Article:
The first challenge was the lack of breaks in the two-day schedule. Although the activity scheduled two half-hour breaks for lunch each day, in reality, team-working and mentoring sessions expanded to fill the whole two days. With no formal schedule for mentors or event organisers to check in on teams, students were often left unsure when they were able to take breaks from their screens. As a result, most teams continued to be logged on throughout both days, without taking formal breaks, leaving many fatigued by the close of the activity. For future iterations of the activity, organisers plan to embed mechanisms by which teams are able to take structured breaks from working without penalty to their access to mentoring support.
The second challenge was the omission of hands-on, prototyping opportunities. Hands-on learning and prototyping are core features of the SUTD education, features which are highly valued by current and prospective students alike. It is therefore perhaps not surprising that participants pointed to the lack of a prototyping element as a weakness of the VIC. While embedding a hands-on element was not feasible for the 2020 activity, in the midst of the COVID-19 pandemic, plans are in place to support prototype development for future iterations of the activity.
Advantages of online delivery
Interviewee feedback suggested that the online format of the VIC offered important advantages to the organisation of the activity and to student learning, beyond what might have been possible if the activity took place face to face.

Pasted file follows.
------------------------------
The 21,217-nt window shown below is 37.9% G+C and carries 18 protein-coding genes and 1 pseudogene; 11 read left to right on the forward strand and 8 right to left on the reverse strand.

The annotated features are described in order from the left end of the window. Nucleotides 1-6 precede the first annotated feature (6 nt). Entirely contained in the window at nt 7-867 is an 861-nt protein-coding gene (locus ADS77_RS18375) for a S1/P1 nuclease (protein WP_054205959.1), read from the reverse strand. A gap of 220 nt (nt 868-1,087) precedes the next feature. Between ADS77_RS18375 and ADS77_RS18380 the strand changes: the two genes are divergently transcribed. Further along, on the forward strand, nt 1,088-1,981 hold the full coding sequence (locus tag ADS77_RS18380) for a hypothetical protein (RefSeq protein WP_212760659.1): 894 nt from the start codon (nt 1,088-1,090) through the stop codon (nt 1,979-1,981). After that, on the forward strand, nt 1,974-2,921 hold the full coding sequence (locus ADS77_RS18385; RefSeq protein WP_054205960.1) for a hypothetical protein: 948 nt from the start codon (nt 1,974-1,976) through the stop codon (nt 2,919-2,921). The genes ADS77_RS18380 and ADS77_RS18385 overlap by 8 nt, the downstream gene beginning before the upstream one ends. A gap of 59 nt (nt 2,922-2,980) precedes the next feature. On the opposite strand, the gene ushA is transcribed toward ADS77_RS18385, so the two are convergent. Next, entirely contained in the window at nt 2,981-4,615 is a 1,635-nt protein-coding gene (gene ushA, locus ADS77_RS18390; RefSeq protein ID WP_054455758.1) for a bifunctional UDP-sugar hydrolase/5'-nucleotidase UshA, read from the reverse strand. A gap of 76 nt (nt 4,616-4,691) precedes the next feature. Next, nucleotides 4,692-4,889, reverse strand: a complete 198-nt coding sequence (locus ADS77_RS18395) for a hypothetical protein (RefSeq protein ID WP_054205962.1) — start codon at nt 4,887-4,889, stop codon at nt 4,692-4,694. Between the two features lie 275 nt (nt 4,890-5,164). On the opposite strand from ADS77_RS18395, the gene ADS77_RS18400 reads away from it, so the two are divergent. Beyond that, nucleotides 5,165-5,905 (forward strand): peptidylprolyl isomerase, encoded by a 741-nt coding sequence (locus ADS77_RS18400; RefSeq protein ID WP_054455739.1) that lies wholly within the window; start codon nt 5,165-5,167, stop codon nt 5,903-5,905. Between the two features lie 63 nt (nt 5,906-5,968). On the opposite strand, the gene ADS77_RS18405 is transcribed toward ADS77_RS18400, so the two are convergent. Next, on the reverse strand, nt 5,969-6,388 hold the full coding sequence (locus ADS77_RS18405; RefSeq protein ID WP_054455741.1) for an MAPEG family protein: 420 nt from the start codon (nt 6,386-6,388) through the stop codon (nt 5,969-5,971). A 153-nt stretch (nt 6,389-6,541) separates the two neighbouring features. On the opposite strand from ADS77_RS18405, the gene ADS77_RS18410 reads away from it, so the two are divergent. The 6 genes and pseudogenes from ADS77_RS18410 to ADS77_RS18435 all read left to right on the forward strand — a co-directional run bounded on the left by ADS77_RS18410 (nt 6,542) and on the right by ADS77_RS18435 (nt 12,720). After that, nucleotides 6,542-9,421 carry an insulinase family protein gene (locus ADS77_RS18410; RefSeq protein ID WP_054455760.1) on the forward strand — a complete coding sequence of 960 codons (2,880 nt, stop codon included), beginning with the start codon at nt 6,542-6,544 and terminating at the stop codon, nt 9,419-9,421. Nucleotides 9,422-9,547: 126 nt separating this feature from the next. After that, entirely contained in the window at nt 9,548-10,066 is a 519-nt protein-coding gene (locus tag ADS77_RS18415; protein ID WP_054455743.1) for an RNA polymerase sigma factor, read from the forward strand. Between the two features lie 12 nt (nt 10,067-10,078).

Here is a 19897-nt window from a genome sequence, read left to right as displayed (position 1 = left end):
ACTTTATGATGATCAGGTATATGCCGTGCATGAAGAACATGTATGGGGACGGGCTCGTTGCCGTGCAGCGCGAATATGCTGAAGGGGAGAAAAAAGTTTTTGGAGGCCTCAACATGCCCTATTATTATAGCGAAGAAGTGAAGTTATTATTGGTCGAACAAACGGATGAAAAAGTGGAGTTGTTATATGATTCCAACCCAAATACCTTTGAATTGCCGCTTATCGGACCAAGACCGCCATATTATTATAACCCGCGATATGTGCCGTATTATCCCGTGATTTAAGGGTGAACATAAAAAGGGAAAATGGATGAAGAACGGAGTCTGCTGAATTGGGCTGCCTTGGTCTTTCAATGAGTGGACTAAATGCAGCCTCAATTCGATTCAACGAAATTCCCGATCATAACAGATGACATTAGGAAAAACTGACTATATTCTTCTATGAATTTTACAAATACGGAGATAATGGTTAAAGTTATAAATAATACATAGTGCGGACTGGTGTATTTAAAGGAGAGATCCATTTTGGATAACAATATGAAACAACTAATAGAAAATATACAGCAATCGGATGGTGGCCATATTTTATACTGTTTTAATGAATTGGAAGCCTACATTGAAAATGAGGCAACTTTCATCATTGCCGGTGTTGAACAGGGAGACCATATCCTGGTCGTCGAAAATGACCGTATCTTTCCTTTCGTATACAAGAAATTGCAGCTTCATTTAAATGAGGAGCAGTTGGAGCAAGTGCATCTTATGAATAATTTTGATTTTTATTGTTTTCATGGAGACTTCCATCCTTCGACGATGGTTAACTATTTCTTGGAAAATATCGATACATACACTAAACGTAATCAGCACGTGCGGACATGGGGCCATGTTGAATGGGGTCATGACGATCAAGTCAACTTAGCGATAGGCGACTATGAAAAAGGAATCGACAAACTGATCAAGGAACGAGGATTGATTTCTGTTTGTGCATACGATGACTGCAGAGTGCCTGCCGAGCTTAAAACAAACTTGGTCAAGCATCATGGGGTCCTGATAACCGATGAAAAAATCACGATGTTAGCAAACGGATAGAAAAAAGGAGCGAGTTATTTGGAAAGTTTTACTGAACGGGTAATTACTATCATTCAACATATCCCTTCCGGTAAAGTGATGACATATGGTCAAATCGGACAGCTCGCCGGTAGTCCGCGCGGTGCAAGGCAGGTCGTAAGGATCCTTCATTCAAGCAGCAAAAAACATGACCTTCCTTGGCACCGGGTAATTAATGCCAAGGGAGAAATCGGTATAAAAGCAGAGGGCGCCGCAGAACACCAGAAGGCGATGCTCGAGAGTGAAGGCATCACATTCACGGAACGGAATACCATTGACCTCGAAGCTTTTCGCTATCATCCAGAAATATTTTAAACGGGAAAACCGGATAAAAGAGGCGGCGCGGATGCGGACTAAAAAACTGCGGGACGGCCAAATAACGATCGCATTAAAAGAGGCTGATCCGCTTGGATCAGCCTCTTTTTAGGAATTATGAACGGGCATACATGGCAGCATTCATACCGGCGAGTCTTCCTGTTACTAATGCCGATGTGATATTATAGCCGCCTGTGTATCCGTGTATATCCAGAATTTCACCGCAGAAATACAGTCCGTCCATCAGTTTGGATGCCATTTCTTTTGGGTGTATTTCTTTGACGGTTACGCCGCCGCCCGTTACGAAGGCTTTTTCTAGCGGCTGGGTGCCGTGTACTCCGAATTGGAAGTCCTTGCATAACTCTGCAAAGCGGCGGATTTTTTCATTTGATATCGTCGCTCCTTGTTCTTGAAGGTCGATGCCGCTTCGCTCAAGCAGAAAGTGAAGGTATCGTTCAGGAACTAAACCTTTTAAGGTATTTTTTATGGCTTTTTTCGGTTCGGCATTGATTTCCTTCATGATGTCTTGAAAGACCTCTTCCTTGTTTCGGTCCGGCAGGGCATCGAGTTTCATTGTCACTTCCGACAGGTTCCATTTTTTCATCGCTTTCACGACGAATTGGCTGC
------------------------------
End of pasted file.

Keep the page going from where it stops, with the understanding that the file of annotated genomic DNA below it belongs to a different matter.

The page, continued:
The key benefit was the ability to secure a group of 21 clinicians – each of whom was involved in the screening, prevention and treatment of COVID-19 in Singapore – to play an active role in this synchronous activity, through offering information, support and mentorship to the student participants. As many interviewees noted, it would not have been possible to secure the time of this group if they had been required to travel to the SUTD campus to make these contributions. With clinicians dialling in remotely from home, work or while commuting, the online nature of the activity facilitated such real-time connection.
Interviewees also pointed to a number of other benefits of the activity’s online delivery. For example, the ways in which teams were able to connect with design mentors – through the messaging app Telegram – allowed them to benefit from targeted support as and when needed, with mentors able to join the team almost immediately upon a request for help. Some also noted that the online nature of the activity supported ongoing sharing of learning between teams, with students benefitting from accessing the questions posed by peer teams through the messaging app and learning from the responses given by mentors and organisers.
Participants and project groups
Around half of the 58 participants were ‘future’ SUTD students, due to start their undergraduate studies in September 2020. Students were given the option to form their own teams. The remaining participants were allocated to teams based on a pre-activity survey of students’ prior experience with the design process and their personality profile. It was a requirement that all teams contained at least one current student (who had therefore participated in SUTD’s Introduction to Design course and had prior experience of undertaking design projects).